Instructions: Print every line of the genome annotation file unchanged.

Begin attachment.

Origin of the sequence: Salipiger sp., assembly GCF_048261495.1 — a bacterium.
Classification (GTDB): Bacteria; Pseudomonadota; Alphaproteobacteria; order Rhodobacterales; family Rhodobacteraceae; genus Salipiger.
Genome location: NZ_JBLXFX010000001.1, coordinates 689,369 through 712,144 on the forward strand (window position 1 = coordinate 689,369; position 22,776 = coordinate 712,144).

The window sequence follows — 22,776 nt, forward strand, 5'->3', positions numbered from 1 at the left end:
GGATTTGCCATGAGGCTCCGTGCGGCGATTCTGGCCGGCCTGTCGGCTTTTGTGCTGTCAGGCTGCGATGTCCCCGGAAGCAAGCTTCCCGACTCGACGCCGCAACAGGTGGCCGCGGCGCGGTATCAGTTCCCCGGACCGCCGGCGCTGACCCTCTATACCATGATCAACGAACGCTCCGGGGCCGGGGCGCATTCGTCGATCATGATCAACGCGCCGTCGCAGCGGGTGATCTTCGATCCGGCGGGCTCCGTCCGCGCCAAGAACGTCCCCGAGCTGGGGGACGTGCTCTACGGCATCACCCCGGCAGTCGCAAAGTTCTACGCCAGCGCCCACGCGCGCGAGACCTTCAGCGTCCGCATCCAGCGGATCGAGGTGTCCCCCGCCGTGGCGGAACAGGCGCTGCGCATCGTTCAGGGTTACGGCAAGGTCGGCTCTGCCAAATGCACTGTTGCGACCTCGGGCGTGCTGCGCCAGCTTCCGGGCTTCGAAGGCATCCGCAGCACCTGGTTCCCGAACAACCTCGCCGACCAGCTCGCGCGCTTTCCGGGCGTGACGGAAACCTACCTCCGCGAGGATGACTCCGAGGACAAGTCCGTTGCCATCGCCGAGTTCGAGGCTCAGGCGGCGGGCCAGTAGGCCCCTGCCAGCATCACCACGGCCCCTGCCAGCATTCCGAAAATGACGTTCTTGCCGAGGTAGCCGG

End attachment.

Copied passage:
Origin of the sequence: Salipiger sp., assembly GCF_048261495.1 — a bacterium.
Classification (GTDB): Bacteria; Pseudomonadota; Alphaproteobacteria; order Rhodobacterales; family Rhodobacteraceae; genus Salipiger.
Genome location: NZ_JBLXFX010000001.1, coordinates 689,369 through 712,144 on the forward strand (window position 1 = coordinate 689,369; position 22,776 = coordinate 712,144).

The window sequence follows — 22,776 nt, forward strand, 5'->3', positions numbered from 1 at the left end:
GGATTTGCCATGAGGCTCCGTGCGGCGATTCTGGCCGGCCTGTCGGCTTTTGTGCTGTCAGGCTGCGATGTCCCCGGAAGCAAGCTTCCCGACTCGACGCCGCAACAGGTGGCCGCGGCGCGGTATCAGTTCCCCGGACCGCCGGCGCTGACCCTCTATACCATGATCAACGAACGCTCCGGGGCCGGGGCGCATTCGTCGATCATGATCAACGCGCCGTCGCAGCGGGTGATCTTCGATCCGGCGGGCTCCGTCCGCGCCAAGAACGTCCCCGAGCTGGGGGACGTGCTCTACGGCATCACCCCGGCAGTCGCAAAGTTCTACGCCAGCGCCCACGCGCGCGAGACCTTCAGCGTCCGCATCCAGCGGATCGAGGTGTCCCCCGCCGTGGCGGAACAGGCGCTGCGCATCGTTCAGGGTTACGGCAAGGTCGGCTCTGCCAAATGCACTGTTGCGACCTCGGGCGTGCTGCGCCAGCTTCCGGGCTTCGAAGGCATCCGCAGCACCTGGTTCCCGAACAACCTCGCCGACCAGCTCGCGCGCTTTCCGGGCGTGACGGAAACCTACCTCCGCGAGGATGACTCCGAGGACAAGTCCGTTGCCATCGCCGAGTTCGAGGCTCAGGCGGCGGGCCAGTAGGCCCCTGCCAGCATCACCACGGCCCCTGCCAGCATTCCGAAAATGACGTTCTTGCCGAGGTAGCCGG